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Graduate Student Activities

  • Graduate Student Workshop
    What’s the story? A Graduate Student Workshop on Creating a Research Presentation for Undergraduates
    Thursday, August 2, 1:00 – 2:20 pm, Meeting Room R
    Rachel Schwell, Central Connecticut State University
    MAA Committee on Graduate Students

    Presenting our research to undergraduate students can be both fun and rewarding. It can also be difficult, however, since the gory details of our results often require a great deal of specific jargon and background. Nonetheless, the big ideas can almost always be presented at a variety of levels, and this workshop is designed to help participants develop the skills needed to formulate a presentation on their research that is appropriate for an audience of undergraduate students. Since many colleges and universities require giving such a talk as part of a job interview, almost any graduate student will have the opportunity to do so, and the ability to communicate complex mathematical ideas to students is a valued trait in a candidate. This workshop will consist of hands-on activities and audience interaction aimed toward developing and improving the necessary skills for creating an engaging and accessible presentation for undergraduates.

  • Graduate Student Reception
    Thursday, August 2, 5:30 – 6:30 pm
    Estela A. Gavosto, University of Kansas
    James Freeman, Cornell College

    Graduate students are invited for some refreshments and to meet several of the invited speakers.

  • Student Poster Session
    PosterFest 2012: A Poster Session of Scholarship by Early Career Mathematicians and Graduate Students
    Friday, August 3, 3:30 – 4:30 pm, Exhibit Hall
    Jennifer Roche Bowen, The College of Wooster
    Early Career Mathematicians Committee, Graduate Student Committee, and the Young Mathematicians Network

    This poster session will allow early career mathematicians, including untenured faculty and graduate students, to present and discuss their scholarly activities with other attendees in an informal atmosphere. Examples of scholarly activities suitable for this poster session include expository work, preliminary reports, scholarship of teaching and learning, and research reports. Presenters should have their materials prepared in advance and will be provided with a self-standing, trifold tabletop poster approximately 48 in wide by 36 in high. Proposals should be submitted at /meetings/maa-math-fest/mathfest-abstract-archive. Questions regarding this session should be sent to the organizers.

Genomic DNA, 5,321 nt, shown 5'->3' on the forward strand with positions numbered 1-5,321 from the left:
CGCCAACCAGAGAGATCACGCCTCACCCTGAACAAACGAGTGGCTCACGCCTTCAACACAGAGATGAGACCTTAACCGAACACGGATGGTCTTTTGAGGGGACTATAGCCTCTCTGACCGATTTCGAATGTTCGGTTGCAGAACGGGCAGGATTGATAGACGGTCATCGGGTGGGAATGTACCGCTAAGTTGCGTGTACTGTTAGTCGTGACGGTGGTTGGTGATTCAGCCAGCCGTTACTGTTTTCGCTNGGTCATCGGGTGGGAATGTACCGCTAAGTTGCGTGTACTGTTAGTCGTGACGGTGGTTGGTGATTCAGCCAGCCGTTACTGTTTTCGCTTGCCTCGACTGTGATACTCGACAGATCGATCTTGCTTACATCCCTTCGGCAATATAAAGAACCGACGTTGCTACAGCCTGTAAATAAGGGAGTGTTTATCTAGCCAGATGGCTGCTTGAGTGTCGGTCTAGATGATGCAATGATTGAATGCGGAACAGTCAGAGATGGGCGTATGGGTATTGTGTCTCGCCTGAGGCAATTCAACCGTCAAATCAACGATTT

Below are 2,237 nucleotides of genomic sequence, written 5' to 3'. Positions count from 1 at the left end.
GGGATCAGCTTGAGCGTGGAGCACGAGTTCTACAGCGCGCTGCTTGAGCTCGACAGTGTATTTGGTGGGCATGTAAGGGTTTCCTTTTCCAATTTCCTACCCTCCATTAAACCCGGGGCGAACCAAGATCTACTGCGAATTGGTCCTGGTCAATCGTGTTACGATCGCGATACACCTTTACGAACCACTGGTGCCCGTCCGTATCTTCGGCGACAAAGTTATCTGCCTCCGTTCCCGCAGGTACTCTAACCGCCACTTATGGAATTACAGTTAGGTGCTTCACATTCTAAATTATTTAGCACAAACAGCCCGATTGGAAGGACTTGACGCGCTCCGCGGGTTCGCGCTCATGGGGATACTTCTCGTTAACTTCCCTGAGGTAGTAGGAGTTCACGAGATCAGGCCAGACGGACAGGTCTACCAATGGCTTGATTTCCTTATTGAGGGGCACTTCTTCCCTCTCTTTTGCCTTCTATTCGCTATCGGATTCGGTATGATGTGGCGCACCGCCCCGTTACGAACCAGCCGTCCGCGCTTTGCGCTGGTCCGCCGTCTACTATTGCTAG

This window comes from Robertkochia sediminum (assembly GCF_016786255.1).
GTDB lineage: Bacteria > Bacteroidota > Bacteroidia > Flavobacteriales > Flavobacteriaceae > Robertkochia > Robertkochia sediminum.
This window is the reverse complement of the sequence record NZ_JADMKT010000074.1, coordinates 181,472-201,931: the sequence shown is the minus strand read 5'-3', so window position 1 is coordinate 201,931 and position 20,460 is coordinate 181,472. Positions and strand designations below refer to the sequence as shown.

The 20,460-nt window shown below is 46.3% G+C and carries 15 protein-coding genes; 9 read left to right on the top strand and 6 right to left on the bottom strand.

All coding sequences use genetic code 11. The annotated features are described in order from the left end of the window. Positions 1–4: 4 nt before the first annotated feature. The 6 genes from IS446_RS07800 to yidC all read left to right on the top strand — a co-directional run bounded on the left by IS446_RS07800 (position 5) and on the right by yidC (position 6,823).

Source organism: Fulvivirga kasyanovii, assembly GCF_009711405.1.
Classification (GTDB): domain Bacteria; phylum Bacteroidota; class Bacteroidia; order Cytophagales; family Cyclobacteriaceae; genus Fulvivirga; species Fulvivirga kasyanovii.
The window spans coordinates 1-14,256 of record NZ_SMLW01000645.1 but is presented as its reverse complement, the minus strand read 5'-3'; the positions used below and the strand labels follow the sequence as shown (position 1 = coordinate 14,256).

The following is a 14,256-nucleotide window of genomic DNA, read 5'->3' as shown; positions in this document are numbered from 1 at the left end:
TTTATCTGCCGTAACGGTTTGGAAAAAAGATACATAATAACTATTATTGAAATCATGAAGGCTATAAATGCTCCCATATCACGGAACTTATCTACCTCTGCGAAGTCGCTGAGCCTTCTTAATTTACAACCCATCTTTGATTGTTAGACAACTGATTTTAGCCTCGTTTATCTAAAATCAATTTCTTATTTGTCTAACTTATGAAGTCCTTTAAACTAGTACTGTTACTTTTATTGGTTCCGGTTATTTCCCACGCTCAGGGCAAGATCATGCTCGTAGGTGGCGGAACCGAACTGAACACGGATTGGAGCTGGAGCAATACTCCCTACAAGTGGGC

• Special Session For Graduate Students
    Great Talks for a General Audience: Coached Presentations by Graduate Students
    Saturday, August 4, 1:00 – 5:30 pm, Meeting Rooms K&L
    Jim Freeman, Cornell College, and Rachel Schwell, Central Connecticut State University
    Committee on Graduate Students and the Young Mathematicians Network

    Presenters in this session must be graduate students. While many graduate students will be asked to give a lecture to a general audience which includes undergraduates and non-mathematicians as part of a job interview, most students do not have experience talking to a non-research audience. This session gives graduate students the opportunity to give a 20-minute talk aimed at an undergraduate audience which has been exposed to calculus and some linear algebra. Both the talks and abstracts should be designed to excite a wide range of undergraduates about mathematics. All participants in this session will receive private feedback on their presentations from an established faculty member and an undergraduate student. Time permitting, a discussion of effective techniques for delivering great general-audience talks will occur at the end of the session.

    Contact Jim Freeman or Rachel Schwell for help on writing an abstract and preparing a talk for a general audience. Graduate student participants in this session should also attend the graduate student workshop (What's the Story?) on mathematical presentations. Information on travel support will be available at on March 1, 2012. Abstracts must be submitted by April 30, 2012.

  • Panel Discusson
    The Job Search I: How to Apply for Jobs - Lessons for Academia and Industry
    Friday, August 3, 2:35 – 3:55 pm, Lecture Hall 
    Organizer: Estela A. Gavosto, University of Kansas
    James Freeman, Cornell College; Will Hickman, Epic Systems Corporation; Joanne Peeples, El Paso Community College; Kimberly Roth, Juniata College; and Erika Ward, Jacksonville University
    MAA Committee on Graduate Students

    This panel session will focus on the application process for both academic and industry jobs. Topics that will be addressed include where to find job postings, how to tailor your cover letter and other application material to the job that you are applying to, selecting your references, and how you can be sure that your entire application package accurately describes you. There will be multiple opportunities for Q&A during the session.

  • Panel Discussion
    The Job Search II: Interviewing and Hiring for Academic Jobs - Lessons from Both Sides of the Trenches
    Thursday, August 2, 4:10 – 5:30 pm, Lecture Hall
    Jenna Carpenter, Louisiana Tech University
    Gulden Karakok, University of Northern Colorado; John Travis, Mississippi College; John Hamman, Montgomery College Germantown Campus; Louis Deaett, Quinnipiac University; and Michael Stob, Calvin College

    Professional Development Committee

    This panel session will focus on best practices and tips for successfully navigating the interview and hiring process for academic jobs. Panelists will include recent applicants, department chairs, and hiring committee members from a variety of institutions, from community colleges to liberal arts institutions to large state universities with a strong research focus. There will be a Q&A session at the end.